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September 03, 2011


Barry Freed

Smuggler dogs, no doubt, fed on steady diet of dead roadside babies.

I'm at my library now, just got it off the shelf.


"The remote-controlled donkeys were, until it all ended in tragedy, a cunning and successful way of fooling border police patrolling rthe barren, hilly frontier between Algeria and Morocco.

Loaded with illegal goods and with tape recorders strapped to their backs exhorting them to "walk on" in Arabic, the faithful beasts trudged daily backwards and forwards between Algeria and Morocco.

However, the customs service learnt of the ruse and has killed 200 of the donkeys, says the El Khabar newspaper.

But the the killing of donkeys have sparked protests by some villagers who say the action is criminal. They say that killing the animals would not put an end to smuggling. The trained donkeys leave Bab El-Assa in Algeria laden with goods for Morocco. When they reached Ahfir in Morocco, they are met by smugglers who unload their cargo. The animals are then sent on their return journey loaded with different goods bound for the Algerian market."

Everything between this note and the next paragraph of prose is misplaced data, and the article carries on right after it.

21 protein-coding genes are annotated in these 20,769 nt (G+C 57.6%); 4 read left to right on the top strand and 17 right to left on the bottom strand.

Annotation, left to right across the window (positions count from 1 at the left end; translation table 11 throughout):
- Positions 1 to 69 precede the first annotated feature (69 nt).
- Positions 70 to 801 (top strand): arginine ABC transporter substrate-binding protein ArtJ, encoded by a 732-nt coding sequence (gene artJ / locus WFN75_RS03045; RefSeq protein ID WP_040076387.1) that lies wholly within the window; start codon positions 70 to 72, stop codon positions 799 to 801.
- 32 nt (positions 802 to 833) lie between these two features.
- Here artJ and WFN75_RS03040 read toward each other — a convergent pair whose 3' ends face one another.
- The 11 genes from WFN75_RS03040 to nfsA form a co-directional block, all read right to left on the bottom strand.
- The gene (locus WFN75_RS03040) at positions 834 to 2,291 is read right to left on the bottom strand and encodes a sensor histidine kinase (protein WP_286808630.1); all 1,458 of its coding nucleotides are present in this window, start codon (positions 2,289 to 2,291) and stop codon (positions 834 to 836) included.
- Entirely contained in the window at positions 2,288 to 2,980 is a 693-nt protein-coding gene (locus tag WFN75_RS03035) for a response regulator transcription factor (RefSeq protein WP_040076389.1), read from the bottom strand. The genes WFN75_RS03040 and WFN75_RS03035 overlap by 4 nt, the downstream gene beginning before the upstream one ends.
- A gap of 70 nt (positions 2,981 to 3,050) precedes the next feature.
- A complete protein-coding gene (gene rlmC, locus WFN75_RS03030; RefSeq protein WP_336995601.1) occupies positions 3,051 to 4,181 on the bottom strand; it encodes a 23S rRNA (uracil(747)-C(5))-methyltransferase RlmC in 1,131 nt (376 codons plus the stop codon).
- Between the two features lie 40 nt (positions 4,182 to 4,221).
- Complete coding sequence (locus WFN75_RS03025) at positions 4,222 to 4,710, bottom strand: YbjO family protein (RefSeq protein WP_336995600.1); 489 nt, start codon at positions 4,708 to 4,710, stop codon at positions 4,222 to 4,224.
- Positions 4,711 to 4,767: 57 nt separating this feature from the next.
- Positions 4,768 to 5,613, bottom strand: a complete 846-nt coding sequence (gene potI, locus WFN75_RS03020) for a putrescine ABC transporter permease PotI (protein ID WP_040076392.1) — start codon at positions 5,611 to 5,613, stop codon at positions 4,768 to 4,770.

Anyone seen the great Iranian film of "A Time for Drunken Horses?"

I've made a collection of these animal smuggling phenomena. It could be argued these days that modern wars are won by donkeys, not the internal combustion engine.


Donkeys led by lions?

Barry Freed

Anyone seen the great Iranian film of "A Time for Drunken Horses?"

Just last night on your recommendation. Very good indeed. Thanks.

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